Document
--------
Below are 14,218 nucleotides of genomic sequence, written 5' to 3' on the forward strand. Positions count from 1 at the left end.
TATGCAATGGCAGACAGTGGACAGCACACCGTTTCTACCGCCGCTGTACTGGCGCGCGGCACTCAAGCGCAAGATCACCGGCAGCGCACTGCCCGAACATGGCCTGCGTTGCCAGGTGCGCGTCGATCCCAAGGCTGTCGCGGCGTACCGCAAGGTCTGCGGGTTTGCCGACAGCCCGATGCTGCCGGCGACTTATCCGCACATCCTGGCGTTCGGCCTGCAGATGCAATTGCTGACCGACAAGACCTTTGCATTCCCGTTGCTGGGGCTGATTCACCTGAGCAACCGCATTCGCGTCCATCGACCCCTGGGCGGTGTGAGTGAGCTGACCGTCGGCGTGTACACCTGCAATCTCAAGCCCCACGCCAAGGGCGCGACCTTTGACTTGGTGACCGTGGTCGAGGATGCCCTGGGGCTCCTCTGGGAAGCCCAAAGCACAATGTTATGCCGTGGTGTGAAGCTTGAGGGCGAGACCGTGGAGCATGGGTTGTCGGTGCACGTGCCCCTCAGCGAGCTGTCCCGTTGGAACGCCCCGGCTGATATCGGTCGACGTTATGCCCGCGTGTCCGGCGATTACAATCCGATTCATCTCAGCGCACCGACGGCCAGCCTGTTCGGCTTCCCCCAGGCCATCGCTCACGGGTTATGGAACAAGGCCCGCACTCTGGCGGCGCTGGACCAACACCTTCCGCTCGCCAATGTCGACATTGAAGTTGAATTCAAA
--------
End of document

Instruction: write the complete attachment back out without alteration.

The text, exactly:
Below are 14,218 nucleotides of genomic sequence, written 5' to 3' on the forward strand. Positions count from 1 at the left end.
TATGCAATGGCAGACAGTGGACAGCACACCGTTTCTACCGCCGCTGTACTGGCGCGCGGCACTCAAGCGCAAGATCACCGGCAGCGCACTGCCCGAACATGGCCTGCGTTGCCAGGTGCGCGTCGATCCCAAGGCTGTCGCGGCGTACCGCAAGGTCTGCGGGTTTGCCGACAGCCCGATGCTGCCGGCGACTTATCCGCACATCCTGGCGTTCGGCCTGCAGATGCAATTGCTGACCGACAAGACCTTTGCATTCCCGTTGCTGGGGCTGATTCACCTGAGCAACCGCATTCGCGTCCATCGACCCCTGGGCGGTGTGAGTGAGCTGACCGTCGGCGTGTACACCTGCAATCTCAAGCCCCACGCCAAGGGCGCGACCTTTGACTTGGTGACCGTGGTCGAGGATGCCCTGGGGCTCCTCTGGGAAGCCCAAAGCACAATGTTATGCCGTGGTGTGAAGCTTGAGGGCGAGACCGTGGAGCATGGGTTGTCGGTGCACGTGCCCCTCAGCGAGCTGTCCCGTTGGAACGCCCCGGCTGATATCGGTCGACGTTATGCCCGCGTGTCCGGCGATTACAATCCGATTCATCTCAGCGCACCGACGGCCAGCCTGTTCGGCTTCCCCCAGGCCATCGCTCACGGGTTATGGAACAAGGCCCGCACTCTGGCGGCGCTGGACCAACACCTTCCGCTCGCCAATGTCGACATTGAAGTTGAATTCAAA